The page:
Facts about Alcoholism

Alcohol use and abuse is associated with serious medical illnesses such as cancer, cardiovascular problems, liver cirrhosis, stroke, hypertension, and brain damage. There is also extensive evidence indicating that alcohol dependence elevates the risk for depression as well as all types of anxiety and personality disorders.

Recent Facts About Alcohol
  • Nearly 14 million people in the United States--1 in every 13 adults--abuse alcohol or are alcoholic.
  • Every day, more than 700,000 people in the U.S. receive treatment for alcoholism.
  • 40% of children who start drinking before the age of 15 will become alcoholics at some point in their lives, compared with 25% for those who begin drinking at age 17, and about 10% for those who begin drinking at ages 21 and 22.
  • 76 million Americans, about 43% of the U.S. adult population, have been exposed to alcoholism in the family.
  • 22% of American adults are former drinkers.
  • Frequently Asked Questions About Alcohol Abuse and Alcoholism
What is meant by "alcoholism"?

Alcoholism, also known as "alcohol dependence," is a disease that includes alcohol craving and continued drinking despite repeated alcohol-related problems, such as losing a job or getting into trouble with the law. Alcoholism is likely when an individual experiences at least 3 of the following symptoms during any 12-month period:

  • Tolerance (increasing amounts of alcohol are required to achieve a desired effect); withdrawal symptoms (such as nausea, sweating, shakiness, and anxiety); drinking larger amounts over a longer period of time than intended.
  • A persistent desire to drink, or unsuccessful efforts to control drinking.
  • Giving up or reducing important social, occupational or recreational activities in favor of drinking.
  • Spending a great deal of time obtaining alcohol, drinking or recovering from drinking.
  • Continued drinking despite knowledge of having a persistent or recurring physical or psychological problem either caused or exacerbated by drinking.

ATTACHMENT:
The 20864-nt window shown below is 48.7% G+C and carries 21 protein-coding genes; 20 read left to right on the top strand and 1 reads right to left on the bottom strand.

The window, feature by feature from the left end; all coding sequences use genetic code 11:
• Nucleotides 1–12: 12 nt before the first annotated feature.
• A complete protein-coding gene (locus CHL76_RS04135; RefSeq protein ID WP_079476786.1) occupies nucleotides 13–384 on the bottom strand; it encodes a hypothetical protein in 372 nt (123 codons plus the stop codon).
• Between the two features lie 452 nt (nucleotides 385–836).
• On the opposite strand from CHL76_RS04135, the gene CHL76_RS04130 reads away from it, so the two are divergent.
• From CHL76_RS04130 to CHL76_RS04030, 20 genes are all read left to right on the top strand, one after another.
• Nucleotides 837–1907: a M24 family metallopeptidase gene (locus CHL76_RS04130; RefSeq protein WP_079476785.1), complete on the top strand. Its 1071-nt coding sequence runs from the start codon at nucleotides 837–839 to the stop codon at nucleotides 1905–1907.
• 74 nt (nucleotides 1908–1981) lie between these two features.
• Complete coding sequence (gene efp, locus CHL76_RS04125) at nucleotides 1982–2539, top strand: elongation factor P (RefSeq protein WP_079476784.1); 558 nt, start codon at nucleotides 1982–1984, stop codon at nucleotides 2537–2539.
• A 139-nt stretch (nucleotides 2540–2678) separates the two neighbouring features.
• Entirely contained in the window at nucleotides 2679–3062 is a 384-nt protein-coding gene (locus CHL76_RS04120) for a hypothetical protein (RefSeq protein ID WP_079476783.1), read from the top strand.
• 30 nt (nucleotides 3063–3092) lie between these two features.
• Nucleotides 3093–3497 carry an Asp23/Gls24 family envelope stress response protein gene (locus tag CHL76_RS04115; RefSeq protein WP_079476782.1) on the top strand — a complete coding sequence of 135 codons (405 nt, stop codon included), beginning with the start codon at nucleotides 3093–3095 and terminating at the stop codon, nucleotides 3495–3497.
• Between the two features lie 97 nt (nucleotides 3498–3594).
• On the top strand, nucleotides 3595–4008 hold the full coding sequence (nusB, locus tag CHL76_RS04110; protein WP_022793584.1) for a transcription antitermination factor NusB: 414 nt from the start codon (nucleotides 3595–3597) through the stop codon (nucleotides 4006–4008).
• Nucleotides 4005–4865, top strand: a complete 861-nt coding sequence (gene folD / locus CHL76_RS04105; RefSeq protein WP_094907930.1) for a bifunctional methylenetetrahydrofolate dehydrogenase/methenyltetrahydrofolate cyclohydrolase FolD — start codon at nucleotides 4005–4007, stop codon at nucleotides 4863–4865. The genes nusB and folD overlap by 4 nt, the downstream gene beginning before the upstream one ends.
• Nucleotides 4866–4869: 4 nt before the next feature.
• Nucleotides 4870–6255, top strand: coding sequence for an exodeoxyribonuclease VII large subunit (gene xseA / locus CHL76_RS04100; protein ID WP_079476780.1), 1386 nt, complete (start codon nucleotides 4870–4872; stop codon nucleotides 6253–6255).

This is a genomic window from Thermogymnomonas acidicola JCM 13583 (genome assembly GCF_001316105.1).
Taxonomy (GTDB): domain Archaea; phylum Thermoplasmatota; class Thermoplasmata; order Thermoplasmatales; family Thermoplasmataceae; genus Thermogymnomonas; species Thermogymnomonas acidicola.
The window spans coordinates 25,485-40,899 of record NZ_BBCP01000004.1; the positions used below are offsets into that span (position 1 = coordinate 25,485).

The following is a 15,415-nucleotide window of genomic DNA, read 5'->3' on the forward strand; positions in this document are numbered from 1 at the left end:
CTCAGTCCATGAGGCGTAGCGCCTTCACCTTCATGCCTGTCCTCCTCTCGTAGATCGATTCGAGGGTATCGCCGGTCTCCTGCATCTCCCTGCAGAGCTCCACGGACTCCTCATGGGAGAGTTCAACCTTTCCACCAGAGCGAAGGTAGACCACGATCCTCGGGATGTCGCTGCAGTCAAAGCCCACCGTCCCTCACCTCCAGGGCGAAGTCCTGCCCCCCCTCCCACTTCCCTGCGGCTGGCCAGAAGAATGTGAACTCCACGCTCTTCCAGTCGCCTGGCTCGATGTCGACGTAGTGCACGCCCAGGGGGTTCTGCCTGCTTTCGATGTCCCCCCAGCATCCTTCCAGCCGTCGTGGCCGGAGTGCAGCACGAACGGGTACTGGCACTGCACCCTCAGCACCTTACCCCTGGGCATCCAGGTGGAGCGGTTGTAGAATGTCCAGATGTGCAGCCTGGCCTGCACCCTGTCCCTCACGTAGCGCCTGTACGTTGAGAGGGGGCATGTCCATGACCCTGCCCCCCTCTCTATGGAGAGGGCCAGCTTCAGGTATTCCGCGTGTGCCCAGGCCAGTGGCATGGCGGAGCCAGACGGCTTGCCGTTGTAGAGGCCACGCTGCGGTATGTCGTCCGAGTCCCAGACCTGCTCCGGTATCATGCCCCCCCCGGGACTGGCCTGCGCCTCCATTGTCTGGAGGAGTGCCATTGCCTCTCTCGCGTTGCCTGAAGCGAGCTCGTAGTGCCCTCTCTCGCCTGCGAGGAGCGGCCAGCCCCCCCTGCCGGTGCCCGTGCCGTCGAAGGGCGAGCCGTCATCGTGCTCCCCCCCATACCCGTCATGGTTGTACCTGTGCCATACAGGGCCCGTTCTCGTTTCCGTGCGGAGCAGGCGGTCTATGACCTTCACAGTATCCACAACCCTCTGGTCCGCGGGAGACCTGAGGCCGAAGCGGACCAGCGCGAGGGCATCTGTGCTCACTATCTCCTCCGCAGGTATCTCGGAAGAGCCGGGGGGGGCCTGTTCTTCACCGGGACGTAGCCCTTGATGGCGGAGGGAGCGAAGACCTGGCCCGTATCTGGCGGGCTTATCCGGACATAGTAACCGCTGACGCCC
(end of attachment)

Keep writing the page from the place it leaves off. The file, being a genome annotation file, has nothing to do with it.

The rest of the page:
Is alcoholism a disease?

Yes. Alcoholism is a chronic, often progressive disease, and, like many other diseases, it has a generally predictable course, recognized symptoms, and is influenced by both genetic and environmental factors that are being increasingly defined.

Is alcoholism inherited?

Alcoholism tends to run in families and genetic factors partially explain this pattern. Currently, researchers are on the way to finding the genes that influence vulnerability to alcoholism. A person's environment, such as the influence of friends, stress levels, and the ease of obtaining alcohol, also may influence drinking and the development of alcoholism. Still other factors, such as social support, may help to protect even high-risk people from alcohol problems.

Risk, however, is not destiny. A child of an alcoholic parent will not automatically develop alcoholism—and a person with no family history of alcoholism can become alcohol dependent.

Can alcoholism be cured?

Not yet. Alcoholism is a treatable disease through treatment plans of therapy, medication, or a combination of both, but a cure has not yet been found. This means that if an alcoholic has been sober for a long time and has regained health, he or she may relapse and so must continue to avoid all alcoholic beverages and ensure professional mental health care help is always readily available to provide any necessary professional support.

Does alcohol treatment work?

Treatment outcomes for alcoholism compare favorably with outcomes for many other chronic medical conditions. The longer an individual abstains from alcohol, the more likely they are to remain sober. Ongoing support from mental health professionals, family members and others are extremely significant to recovery. It is important to remember that many people relapse once or even several times before achieving long-term sobriety. Relapses are common and do not mean that a person has failed or cannot eventually recover from alcoholism. If a relapse occurs, it is crucial to once again stop drinking and to get whatever professional help is needed to continue abstaining from alcohol.

Does a person have to be alcoholic to experience problems from alcohol?

No. Even if you are not alcoholic, abusing alcohol can have negative results. Alcohol abuse is likely if an individual exhibits at least one of the following traits:

  • Continued use despite social or interpersonal problems by drinking.